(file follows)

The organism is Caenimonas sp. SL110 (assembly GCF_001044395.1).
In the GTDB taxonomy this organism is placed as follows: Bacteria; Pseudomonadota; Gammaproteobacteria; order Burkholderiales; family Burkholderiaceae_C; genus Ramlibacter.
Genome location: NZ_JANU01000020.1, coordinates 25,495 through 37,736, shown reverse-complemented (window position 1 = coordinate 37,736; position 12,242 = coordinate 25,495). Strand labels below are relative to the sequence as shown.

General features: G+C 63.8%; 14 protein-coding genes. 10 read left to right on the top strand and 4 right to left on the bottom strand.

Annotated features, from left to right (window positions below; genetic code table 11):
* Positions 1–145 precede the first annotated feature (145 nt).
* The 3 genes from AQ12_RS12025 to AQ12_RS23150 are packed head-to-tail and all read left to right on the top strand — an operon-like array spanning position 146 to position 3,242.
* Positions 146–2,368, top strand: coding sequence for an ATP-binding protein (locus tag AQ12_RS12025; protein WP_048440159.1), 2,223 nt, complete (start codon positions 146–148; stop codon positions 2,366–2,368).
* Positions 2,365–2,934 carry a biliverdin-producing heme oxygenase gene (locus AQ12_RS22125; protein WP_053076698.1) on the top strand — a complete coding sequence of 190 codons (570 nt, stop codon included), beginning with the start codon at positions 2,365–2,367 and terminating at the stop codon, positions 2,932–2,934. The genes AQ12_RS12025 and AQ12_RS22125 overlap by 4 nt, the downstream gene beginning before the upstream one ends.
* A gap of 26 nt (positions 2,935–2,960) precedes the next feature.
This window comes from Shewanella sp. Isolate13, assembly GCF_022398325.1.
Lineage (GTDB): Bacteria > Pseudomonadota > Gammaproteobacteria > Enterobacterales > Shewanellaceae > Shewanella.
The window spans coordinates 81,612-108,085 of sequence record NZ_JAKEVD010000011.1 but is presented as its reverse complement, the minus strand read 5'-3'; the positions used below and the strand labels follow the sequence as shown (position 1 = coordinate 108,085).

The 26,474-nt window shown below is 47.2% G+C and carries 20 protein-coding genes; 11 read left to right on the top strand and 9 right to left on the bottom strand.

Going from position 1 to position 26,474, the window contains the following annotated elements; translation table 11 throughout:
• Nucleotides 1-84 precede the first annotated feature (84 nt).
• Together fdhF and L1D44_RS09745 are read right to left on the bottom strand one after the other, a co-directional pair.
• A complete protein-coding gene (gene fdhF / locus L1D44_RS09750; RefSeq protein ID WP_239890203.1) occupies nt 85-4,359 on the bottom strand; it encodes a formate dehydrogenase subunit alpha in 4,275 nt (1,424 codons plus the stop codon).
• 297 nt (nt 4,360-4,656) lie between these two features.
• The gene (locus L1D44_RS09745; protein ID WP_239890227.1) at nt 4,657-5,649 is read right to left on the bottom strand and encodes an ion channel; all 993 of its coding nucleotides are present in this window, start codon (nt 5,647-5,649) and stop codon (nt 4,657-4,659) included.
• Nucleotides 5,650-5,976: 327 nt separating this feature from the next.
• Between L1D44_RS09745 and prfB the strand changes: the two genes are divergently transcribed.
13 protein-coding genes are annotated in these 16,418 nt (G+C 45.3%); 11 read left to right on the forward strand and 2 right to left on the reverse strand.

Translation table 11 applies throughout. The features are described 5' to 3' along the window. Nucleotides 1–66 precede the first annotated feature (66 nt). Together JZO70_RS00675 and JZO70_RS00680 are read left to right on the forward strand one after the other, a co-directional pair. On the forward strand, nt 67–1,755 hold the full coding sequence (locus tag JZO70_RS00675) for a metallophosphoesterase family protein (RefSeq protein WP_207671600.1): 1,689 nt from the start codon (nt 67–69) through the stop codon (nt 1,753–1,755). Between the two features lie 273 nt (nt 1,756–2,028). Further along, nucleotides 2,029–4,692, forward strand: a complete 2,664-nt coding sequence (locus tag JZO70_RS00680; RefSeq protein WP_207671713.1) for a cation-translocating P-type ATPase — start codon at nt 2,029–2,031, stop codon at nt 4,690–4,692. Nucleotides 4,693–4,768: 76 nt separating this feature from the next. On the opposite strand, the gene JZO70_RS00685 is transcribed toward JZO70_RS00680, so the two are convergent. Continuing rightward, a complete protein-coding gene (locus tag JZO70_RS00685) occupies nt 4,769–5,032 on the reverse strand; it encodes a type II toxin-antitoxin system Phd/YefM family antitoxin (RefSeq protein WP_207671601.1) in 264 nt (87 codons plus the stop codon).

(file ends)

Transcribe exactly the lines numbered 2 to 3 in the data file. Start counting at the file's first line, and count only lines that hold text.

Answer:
In the GTDB taxonomy this organism is placed as follows: Bacteria; Pseudomonadota; Gammaproteobacteria; order Burkholderiales; family Burkholderiaceae_C; genus Ramlibacter.
Genome location: NZ_JANU01000020.1, coordinates 25,495 through 37,736, shown reverse-complemented (window position 1 = coordinate 37,736; position 12,242 = coordinate 25,495). Strand labels below are relative to the sequence as shown.